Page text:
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Isp System Starter 18

Of course, there are privacy concerns with an always-on camera and Qualcomm is taking them seriously. For starters, no data from this ISP will leave the device and it is protected by the new security features of the Snapdragon chip. Also, this feature will be up to OEMs to enable or disable and provide appropriate controls to the user.

Isp system starter 18

No it's not, they're too far from the barrier of physics for that to be a consideration, for starters Apple's big cores are notably more efficient than Cortex X1, and Apple's small cores are even more efficient than Cortex A55. I don't know about the ISP but it's easier to design efficient ISPs because they're more specialized circuitry.

I ran out of the 6-29-4 / Pow'r Pak and had to get some starter blends from the local fertilizer dealer. Your program yielded 202 bu/ac and the local fertilizer was 147 bu/ac. You have a great program ... you've helped me make a lot of money down through the years.

Qualifications: High School Diploma; completed at least two years of college; strong commitment to providing high quality programming for youth; have a passion for the arts; ability to work schedule of 3pm to 6pm Monday through Friday; good organizational skills; self- starter; ability to work independently; good interpersonal, verbal and written communication skills; the ability to plan, schedule and carry out activities; and the ability to work effectively

Qualifications: Bachelor's Degree in a human services field with one to three years of experience working with young adults or High School Diploma with three to seven years of experience working with young adults; a valid driver's license; good organizational and interpersonal skills; and a self-starter with ability to work effectively as a member of a team.

There are different size black powder motors, as shown in the picture below. For reference, the typical model rocket engine that comes with most starter sets is the 18mm diameter X 70mm long variety (shown 2nd from the left). If you want more power, you'd probably select a bigger motor, and if you have a small launch field, you might want to choose a motor with less power.

The Estes black powder motors come with standard Estes starters. You can also use Estes Sonic starters or Aerotech First Fire Mini starters as well, although they may require a 12V launch controller to ignite properly.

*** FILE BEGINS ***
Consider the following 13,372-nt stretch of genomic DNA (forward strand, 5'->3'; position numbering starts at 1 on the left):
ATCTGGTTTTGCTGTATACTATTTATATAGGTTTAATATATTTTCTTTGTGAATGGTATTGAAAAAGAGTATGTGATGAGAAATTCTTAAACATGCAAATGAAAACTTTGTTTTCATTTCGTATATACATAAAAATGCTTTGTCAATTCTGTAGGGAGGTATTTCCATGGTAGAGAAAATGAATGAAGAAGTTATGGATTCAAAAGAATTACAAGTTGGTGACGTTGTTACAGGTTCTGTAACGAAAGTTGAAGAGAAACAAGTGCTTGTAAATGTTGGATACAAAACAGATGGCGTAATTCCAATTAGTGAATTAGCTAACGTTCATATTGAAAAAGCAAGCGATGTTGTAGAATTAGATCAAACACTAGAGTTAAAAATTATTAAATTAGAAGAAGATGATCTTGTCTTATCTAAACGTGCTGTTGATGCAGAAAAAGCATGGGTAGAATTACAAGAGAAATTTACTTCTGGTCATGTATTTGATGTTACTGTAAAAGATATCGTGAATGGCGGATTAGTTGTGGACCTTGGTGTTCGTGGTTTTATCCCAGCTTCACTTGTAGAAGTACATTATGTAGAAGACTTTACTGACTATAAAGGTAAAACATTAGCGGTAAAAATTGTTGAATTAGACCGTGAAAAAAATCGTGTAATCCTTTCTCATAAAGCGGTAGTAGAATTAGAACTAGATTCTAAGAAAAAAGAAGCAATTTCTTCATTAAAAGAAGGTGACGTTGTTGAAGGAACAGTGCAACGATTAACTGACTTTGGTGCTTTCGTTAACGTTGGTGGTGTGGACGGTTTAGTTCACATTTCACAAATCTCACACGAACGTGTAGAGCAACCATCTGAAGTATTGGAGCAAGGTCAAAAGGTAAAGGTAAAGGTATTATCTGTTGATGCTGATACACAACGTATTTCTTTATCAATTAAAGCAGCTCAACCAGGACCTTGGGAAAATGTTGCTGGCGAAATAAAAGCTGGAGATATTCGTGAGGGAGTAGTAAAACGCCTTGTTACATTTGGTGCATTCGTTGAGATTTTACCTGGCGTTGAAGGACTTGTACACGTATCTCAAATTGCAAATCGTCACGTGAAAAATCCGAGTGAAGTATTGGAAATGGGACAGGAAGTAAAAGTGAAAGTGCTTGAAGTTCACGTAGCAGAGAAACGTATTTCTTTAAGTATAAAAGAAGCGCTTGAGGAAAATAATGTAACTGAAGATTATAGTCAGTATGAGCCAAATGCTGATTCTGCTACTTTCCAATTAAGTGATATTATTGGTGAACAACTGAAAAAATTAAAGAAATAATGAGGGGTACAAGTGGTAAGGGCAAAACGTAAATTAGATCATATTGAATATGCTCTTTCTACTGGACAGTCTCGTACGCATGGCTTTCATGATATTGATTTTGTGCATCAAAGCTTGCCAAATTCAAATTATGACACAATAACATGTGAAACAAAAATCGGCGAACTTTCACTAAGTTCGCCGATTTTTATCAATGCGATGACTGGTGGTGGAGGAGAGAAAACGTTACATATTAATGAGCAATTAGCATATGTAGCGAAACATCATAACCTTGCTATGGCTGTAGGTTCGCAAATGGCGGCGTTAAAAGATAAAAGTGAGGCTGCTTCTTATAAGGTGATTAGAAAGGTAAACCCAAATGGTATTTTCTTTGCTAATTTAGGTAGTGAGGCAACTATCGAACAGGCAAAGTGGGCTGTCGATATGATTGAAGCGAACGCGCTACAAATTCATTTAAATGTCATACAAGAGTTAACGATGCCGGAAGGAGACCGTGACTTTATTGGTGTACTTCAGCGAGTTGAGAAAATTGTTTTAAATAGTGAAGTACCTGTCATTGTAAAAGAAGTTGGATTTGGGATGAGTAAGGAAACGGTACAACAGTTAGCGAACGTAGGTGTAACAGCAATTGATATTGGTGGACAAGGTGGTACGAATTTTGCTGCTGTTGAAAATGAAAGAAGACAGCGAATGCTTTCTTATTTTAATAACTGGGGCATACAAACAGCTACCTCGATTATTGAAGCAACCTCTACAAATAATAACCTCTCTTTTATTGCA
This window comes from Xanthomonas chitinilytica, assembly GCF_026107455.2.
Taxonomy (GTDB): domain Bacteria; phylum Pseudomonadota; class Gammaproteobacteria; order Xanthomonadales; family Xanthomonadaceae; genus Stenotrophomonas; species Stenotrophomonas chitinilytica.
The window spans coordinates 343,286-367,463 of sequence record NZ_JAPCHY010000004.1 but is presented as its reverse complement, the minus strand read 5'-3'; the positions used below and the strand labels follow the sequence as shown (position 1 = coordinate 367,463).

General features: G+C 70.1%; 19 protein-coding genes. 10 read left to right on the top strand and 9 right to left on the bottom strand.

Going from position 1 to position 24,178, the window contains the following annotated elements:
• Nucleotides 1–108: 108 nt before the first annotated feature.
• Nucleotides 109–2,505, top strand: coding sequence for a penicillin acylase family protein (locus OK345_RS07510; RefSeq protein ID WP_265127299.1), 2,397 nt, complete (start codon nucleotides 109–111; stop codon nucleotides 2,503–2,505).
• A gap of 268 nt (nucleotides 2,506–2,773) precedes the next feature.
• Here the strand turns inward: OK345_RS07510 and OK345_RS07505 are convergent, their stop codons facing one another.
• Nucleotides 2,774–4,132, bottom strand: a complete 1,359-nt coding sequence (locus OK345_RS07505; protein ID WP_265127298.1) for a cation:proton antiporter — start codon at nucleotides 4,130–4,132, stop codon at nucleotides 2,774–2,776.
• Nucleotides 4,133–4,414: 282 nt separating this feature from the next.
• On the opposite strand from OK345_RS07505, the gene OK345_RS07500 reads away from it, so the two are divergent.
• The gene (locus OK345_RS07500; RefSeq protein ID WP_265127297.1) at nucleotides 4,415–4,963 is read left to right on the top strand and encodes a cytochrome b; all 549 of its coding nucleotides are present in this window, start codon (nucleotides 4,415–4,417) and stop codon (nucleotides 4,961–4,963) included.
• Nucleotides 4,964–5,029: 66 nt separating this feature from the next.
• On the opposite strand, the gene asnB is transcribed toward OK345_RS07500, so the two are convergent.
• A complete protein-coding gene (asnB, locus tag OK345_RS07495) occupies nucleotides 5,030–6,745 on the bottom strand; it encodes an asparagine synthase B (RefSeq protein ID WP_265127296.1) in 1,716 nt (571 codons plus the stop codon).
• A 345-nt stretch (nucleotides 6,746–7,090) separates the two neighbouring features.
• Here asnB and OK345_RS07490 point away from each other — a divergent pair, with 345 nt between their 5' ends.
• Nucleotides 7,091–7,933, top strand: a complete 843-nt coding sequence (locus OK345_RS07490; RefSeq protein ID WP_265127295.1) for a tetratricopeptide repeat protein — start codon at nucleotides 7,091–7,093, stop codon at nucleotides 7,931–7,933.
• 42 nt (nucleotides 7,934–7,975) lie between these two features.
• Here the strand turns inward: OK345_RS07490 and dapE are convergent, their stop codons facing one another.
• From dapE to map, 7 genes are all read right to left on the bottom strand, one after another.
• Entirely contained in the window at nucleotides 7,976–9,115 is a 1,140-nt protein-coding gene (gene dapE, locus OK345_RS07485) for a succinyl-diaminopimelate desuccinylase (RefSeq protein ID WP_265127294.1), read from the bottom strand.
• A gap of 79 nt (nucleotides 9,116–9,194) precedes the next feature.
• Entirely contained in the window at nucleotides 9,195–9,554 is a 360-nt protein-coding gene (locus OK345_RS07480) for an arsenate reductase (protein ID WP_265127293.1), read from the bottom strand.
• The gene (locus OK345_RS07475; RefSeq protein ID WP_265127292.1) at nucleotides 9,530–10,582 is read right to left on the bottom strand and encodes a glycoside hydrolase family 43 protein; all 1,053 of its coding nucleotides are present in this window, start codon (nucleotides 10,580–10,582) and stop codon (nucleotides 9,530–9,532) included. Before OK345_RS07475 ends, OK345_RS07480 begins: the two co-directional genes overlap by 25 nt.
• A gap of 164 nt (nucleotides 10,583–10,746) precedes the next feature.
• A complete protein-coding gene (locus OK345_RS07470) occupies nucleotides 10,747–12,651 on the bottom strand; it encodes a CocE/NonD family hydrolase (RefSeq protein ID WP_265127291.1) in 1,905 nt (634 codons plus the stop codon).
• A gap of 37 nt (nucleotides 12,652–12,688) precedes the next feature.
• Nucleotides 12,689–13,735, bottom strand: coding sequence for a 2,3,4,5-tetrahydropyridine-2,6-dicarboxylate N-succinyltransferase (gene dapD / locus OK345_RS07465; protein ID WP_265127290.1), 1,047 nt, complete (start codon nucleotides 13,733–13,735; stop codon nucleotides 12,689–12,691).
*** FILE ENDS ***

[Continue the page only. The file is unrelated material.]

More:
1-7 These are known as the "sugar" propellants. KNSU is the "classic" formulation, which I first learned about while reading Brinley's Rocket Manual for Amateurs way back in 1971. I used this propellant with great success for all my early rocket experiments. Original formulation presented in Brinley's book:Potassium Nitrate 60%Sucrose 40% KNSU standard formulation (65/35 O/F ratio):Potassium Nitrate 65%Sucrose 35% The original formulation has slightly lower performance, however, has an advantage of lower viscosity slurry when melted.Click for excerpt from Brinley's book(continued)Potassium nitrate-sugar was originally a development of Bill Colburn in the 1940's (see The KN-Sucrose Propellant -- A Historical Look Back). KNSB was developed in the late 1970's by the Belgian rocketry group VRO. KNDX was developed in the mid 1990's by the author. KNSU, KNSB and KNDX have been researched extensively by the author, including full characterization of their burn rate - pressure behaviour. KNFR was developed some years later, but has so far found limited usage due to its great affinity to moisture. The burn rate- pressure relationship for KNFR was found to be identical to that of KNDX, based on strand burner tests conducted by the author. KNER is a fairly recent development. As far as I am aware, Scott Fintel was the first person to develop and document the properties of this particular sugar propellant. KNER has some attractive attributes such as great resistance to moisture and slower burning rate than the other sugar propellants which can provide for greater volumetric loading. It is difficult to ignite, however (which makes it even more safe to make and use). Mannitol-based KNMN has been used successfully by a number of rocketry enthusiasts. Burn rate-pressure characteristics of both KNER and KNMN (as well as KNSB) were investigated by amateur rocketry researcher Magnus Gudnason for his Bachelor Thesis in Chemical Engineering Characterization of Potassium Nitrate - Sugar Alcohol Based Solid Rocket Propellants. Magnus's results indicated that the burn rate- pressure behaviour of KNMN is identical to that of KNSB. I am also aware of some research that has been conducted regarding the use of mixtures of sugars, such as sucrose and sorbitol.A sugar substitute, xylitol, has been used by the author to a limited extent, with good success. The main drawback is cost of xylitol, however, the KNXY propellant has benefits such as very low hygroscopicity and slower burning rate than most other sugar propellants. Xylitol also has the advantage of an exceptionally low melting point (92 degrees Celsius). KNSU, KNSB, KNDX, KNER, KNMN, KNFR and KNXY all use the standard 65/35 oxidizer/fuel ratio. There are two other variation of sucrose-based sugar propellants that have been developed in recent years and have been used with good success. James Yawn has developed a version deemed "RCandy" that is made by solution and recrystallization. A specific recipe for "cooking" the ingredients, which involves the addition of water, needs to be followed meticulously to drive out the residual water to achieve a "crystal mush" stage. Further heating leads to a putty-like consistency that is then packed into the rocket motor casing. The approximate formula is: RCandyPotassium Nitrate 59%Sucrose 29%Karo syrup 12%Rocketry enthusiast Dan Pollino developed a variation that he deemed "Flexifuel". Owing to residual moisture in the propellant, it remains flexible after casting and as such, has the advantage that the propellant can be case bonded. Dan used Flexifuel successfully in many rocket flights. FlexifuelPotassium Nitrate 65%Sucrose 18%Corn syrup 17%Ammonium Lauryl Sulfate 0.27% (supplemental) 8 RNX was developed by the author with research beginning in 2001. I was intrigued by the potential for a cold-cast propellant using potassium nitrate as the oxidizer after being given a sample slug of epoxy mixed with potassium nitrate by fellow rocketry experimenter Marcus Leech. When ignited, the slug burned in a slow but stable manner, and showed good promise. RNX consists of potassium nitrate, epoxy and red iron oxide and is a moderate-impulse propellant that has many positive attributes. Besides the obvious advantage of being cold-cast, RNX possesses good machineability, is relatively slow-burning and has great resistance to accidental ignition. Two variants were developed: RNX-57 and RNX-71V, differing primarily in the brand of epoxy used. RNX-57Potassium Nitrate 70%Epoxy, East Systems 22%Red Iron Oxide 8% RNX-71VPotassium Nitrate 68%Epoxy, West System 24%Red Iron Oxide 8% 9-12 Serge Pipko has done some innovative development work on enhanced performance sugar propellants. These four formulations are ones I find particularly interesting: K132Potassium Nitrate 59.1%Sorbitol 31.8%Aluminum Powder 9.1% K122Sodium Nitrate 66%Sucrose 33%Iron (III) Oxide 1% K123Sodium Nitrate 60%Sucrose 30%Aluminum Powder 9.1%Iron (III) Oxide 0.9% K137Sodium Nitrate 60%Sorbitol 30%Aluminum Powder 9.1%Iron (III) Oxide 0.9% 13 Zinc/sulfur was a popular amateur propellant during the 50's and 60's. Due to it's low impulse, safety concerns regarding working with fine powders and rapid and uncontrollable burning rate, it has limited contemporary appeal. The roar, bright yellow flame, and copious smoke does admittedly make for a spectacular launch. A typical ratio isZinc dust 67.1%Sulfur 32.9% The "Photuris B" rocket described in C.L.Stong's The Amateur Scientist utilized a 75% Zinc/ 25% sulfur mixture. More information on Zinc/Sulfur may be found in Brinley's Rocket Manual for Amateurs or Bill Colburn's The Micrograin Rocket. 14 Pyrotechnic "skyrockets" as well as Estes type of model rocket engines use blackpowder as a propellant. The latter has propellant in the form of a highly compressed pellet comprised of:71.8% Potassium Nitrate 13.45% Sulfur 13.8% Charcoal 0.95% Dextrin In the early 1980's, David Sleeter'sTeleflite Corporation published booklets on "building your own Rocket Motors" using various compositions of blackpowder as the propellant. These motors represented self-made versions of commercial rocket motors ranging in size from A3 to E30. This was followed in 2004 by his book Amateur Rocket Motor Construction which featured blackpowder motors as large as a two-inch diameter I65. These particular publications were well-written and highly detailed, with the motors apparently being quite successful. Interestingly, Teleflite blackpowder features little or no sulfur content, with one recommended "starter" formulation being: Potassium Nitrate 70% Charcoal 30% If sulfur is added to increase the burn rate, the recommended sulfur content is 3% (apparently, the higher the sulfur content, the more "temperamental" the motor):Potassium Nitrate 80.8% Charcoal 16.2% Sulfur 3.0% Blackpowder is a low-impulse propellant. 15 A successful ammonium nitrate composite propellant utilizing aluminum powder as fuel was developed by the author following extensive experimentation that began in 2004. The A24 formulation proved to be particularly successful, being utilized in both static test motors and flight motors. These formulations utilize neoprene (chloroprene) as a binder, extracted from contact cement. The grains are formed by compression using a hydraulic press. Specific impulse in the range of 200-215 seconds is typical. A24Ammonium Nitrate 68%Aluminum Powder 17%Neoprene 11%Sulfur 4% 16 CP Technologies has developed a composite propellant that is comprised of:Phase-Stabilized Ammonium Nitrate (PSAN) 60%HTPB (R45HT) 20% Magnesium, 260 mesh 20% By most accounts, this seems to be a good propellant that is reasonably simple to produce and gives good performance. A drawback is with the use of magnesium powder, which requires particular care in handling, and is quite expensive. As well, the AN is very hygroscopic, necessitating proper storage of the AN and finished grains. 17 Of all the polymers used for composite propellants, polyurethane has one of the highest heating values. As such, polyurthane may be used as a fuel without a thermic agent. According to one source I came across, a composition in the range of 85-90% ammonium nitrate and 10-15% polyurethane works well as a propellant. 18 An interesting formulation I came across in Jared B. Ledgard's Preparatory Manual of Blackpowder and Pyrotechnics, this formulation uses stearic acid (a.k.a. aluminum stearate), which is a white waxy powder, as a binder. The result is a "plastic-like" propellant that can be heat-cast. Performance is reportly good with a burn rate of 5-6 mm/second at 1000 psi. formulation #03-03-013AAmmonium Nitrate, anhydrous 70%Aluminum Powder 15%Aluminum Stearate 15% 19 The use of GE Silicone II (GE280) as a fuel/binder with AP as an oxidizer is discussed in the paper Silicone II -- a New Fuel and Binder for Fireworks by Ken Burdick (see Journal of Pyrotechnics #8, 1998). Intrigued by the potential use of a simple and commonly available binder for an AP-based propellant, a few years ago I started experimenting along these lines. Indeed, GE Silicone II does make a very nice binder and the resulting propellant cures fully into a hard rubbery non-porous grain. Potential drawbacks were found to be very high burn rate and high pressure exponent. As such, I experimented with the addition of ammonium chloride as a burn rate suppressant. This resulted in a good experimental propellant. AXP-AP1.10Ammonium Perchlorate 62.8%GE Silicone II 27%Ammonium Chloride 10%Lampblack 0.2% 20-21 Detailed information on making PBAN-based AP composite propellant may be found in Terry McCreary's book Experimental Composite Propellant. The oxidizer is ammonium perchlorate (AP), the resin is PBAN (polybutadiene), and the curative is epoxy. The addition of aluminum results in an increased specific impulse, as the reaction of aluminum (with steam in the exhaust) is very exothermic. A drawback with the use of PBAN is the requirement that curing occur at an elevated temperature (140oF) for several days. A typical starter propellant is:Ammonium Perchlorate, 200 micron 79.8%PBAN 16.4%Epoxy 3.6%Lampblack 0.2%Lampblack is an opacifier. Burn rate behaviour of AP-based propellants is primarily dependant upon oxidizer particle size. As such, care must be taken to consistently use the specified particle size. The starter propellant modified with aluminum is:Ammonium Perchlorate, 200 micron 70%PBAN 17.3%Epoxy 2.7%Aluminum powder 10% 22 HTPB has the advantage over PBAN of curing at room temperature. The uncured mixture is typically puttylike and packs nicely into a mould. Trapped air can be a problem, creating voids in the grain. Likewise, voids and bubbles can result from gases given off during curing (as a result of moisture absorption). Drawbacks also include the limited pot life once the curative has been added to the mixture. Quite a few ingredients may be required (binder, plasticizer, Tepanol, cross-linking agent, surfactant, burn rate modifiers, etc.) although this is not necessarily the case. Gordon N. Campbell's booklet How to Formulate and Process Composite Propellants, published by Propulsion Systems, provides detailed information on AP/HTPB based propellants intended for the amateur rocket builder, and which provides formulas for a number of AP/HTPB propellants. An example is: Procite AA6510o2:Ammonium Perchlorate, 400 micro 49.2%Ammonium Perchlorate, 200 micron 16.4%Aluminum powder 10%Oxamide (burn rate supppressant) 2%HTPB (R45M) 12.1%DOA (plasticizer) 5.7%Caster oil (cross-linking agent) 1.3%PDS-8R111 (anti-foam agent) 0.1%MDI (curative) 1.1%DDI-1410 (slow-acting curative) 1.7%TPB (triphenylbismuth, cure catalyst) 0.4%Retired rocket engineer and fellow experimenter Harry Lawrence (who is teaching me just about everything I know about AP/HTPB propellants!) has a more simple formula that requires a minimum of additives. Harry's basic aluminum-content formula: APX:Ammonium Perchlorate, 600 micron 10.8%Ammonium Perchlorate, 300 micron 38%Ammonium Perchlorate, 140 micron 27%HTPB 17%DOA (plasticizer) 2.5%P.MDI (curative) 1.6%Aluminum powder 3%Lampblack 0.1%It is worth noting that the composite formulations (both PBAN and HTPB based) result in propellants that deliver excellent performance, have good mechanical properties, and offer potentially long burn times. Aluminum-enriched composite propellants burn with a brilliant hot flame and it is really spectacular to watch a rocket take to the sky powered by such a motor. 23 Recently I developed an experimental AP-based composite propellant that utilizes epoxy as a binder. As a thermic agent, iron powder is used to good effect, based on a suggestion from rocketry enthusiast John Ashcroft (aluminum powder is another candidate). Finding a suitable epoxy to safely use with AP was a challenge, as many epoxies (such as West System) result in a hazardous compound rather than a safe propellant. NuLustre epoxy, which is a two-equal part (resin-hardener) system, produces a safe propellant, but must be cured under a pressure of approximately 400 psi to eliminate porosity, This is of essential importance to avoid rapid and violent disassembly of the motor. AXP-AP2.3Ammonium Perchlorate 70%Epoxy (NuLustre) 23.8%Iron Powder (atomized) 6%Lampblack 0.2%24 I have been made aware of a successful composite propellant which utilizes powdered PVC (polyvinychloride) as the fuel/binder, and AP as the oxidizer. The stoichiometric ratio is AP 79.3% and PVC 20.7%. Unfortunately, I do not presently have any additional information on AP/PVC compositions. 25 Apparently an early "sugar" formulation used by rocketeers in the 1960's, I read about this in The Encyclopedia of Space (an English translation of La Grande Aventure de l'Espace), one of my favourite books as a teenager. Click for excerpt from the book. 26 I have just recently developed a performance-enhanced version of KNSB, which utilizes potassium perchlorate as a supplemental oxidizer. This propellant is prepared and cast in an identical manner to standard KNSB, and features a fast burn rate and moderately high pressure exponent. KNPSBPotassium Nitrate 35%Potassium Perchlorate 30%Sorbitol 35%27 "Formula Two" from the booklet The Homemade Solid Rocket Engine published by Spartan Scientific consists of a propellant with the formulation:Potassium Nitrate 46%Aluminum powder 22%Sulfur 14%Charcoal 3%Polyurethane 15%When I encountered this formulation back in 2004, I was skeptical. I could not imagine a propellant with such a low percentage of oxidizer. I mixed up a small batch and to my surprise, it burned very well with a hot white flame. 28 This formulation was under development by the Aurora Project Group for their sounding rocket project. The experimental propellant consisted of Potassium Perchlorate oxidizer, epoxy binder and red iron oxide. Following successful small scale motor firings, a large motor utilizing a cast grain with a star-shaped core was test fired. The motor CATO'd and work on this formulation was discontinued. Potassium perchlorate formulations are known to suffer from a high pressure exponent. This was likely a factor that led to the unexpected CATO. 29 Brinley's book describes an advanced amateur rocket (being built at the time) that utilized 100 lbs. of propellant consisting of 75% potassium perchlorate and 25% asphalt. GALCIT 61-C used in commercial JATO units consists of the following formulation:Potassium Perchlorate 76%Texaco No.18 asphalt 16.8%SAE No.10 lubricating oil 7.2%The asphalt is liquified at 275 degrees F. and pulverized potassium perchlorate blended in.30 A successful research propellant based on potassium perchlorate with a polyester binder is described in the technical report FTD-HT-66-730 Solid Rocket Propellants by Krowicki & Syczewski. The polyester binder is Polimal 110 (55% Polyester/45% Styrene). The formulation is:Potassium Perchlorate 73.6%Polyester/Styrene 26.4%This propellant is fast burning and has a high pressure exponent. As such, grain configuration with this propellant must have a neutral burn configuration, for example, tubular grain burning on core and outer surfaces (with ends inhibited). Reported Isp=168 seconds at 2300 psi with Kn=267.31 A successful dual-oxidizer propellant that utilizes two-part silicone as a binder was developed by Dave from Australia. Burn rate reported to be 8 mm/sec at 500-600 psi. Recommended Kn is 300-330. This propellant was used in an 8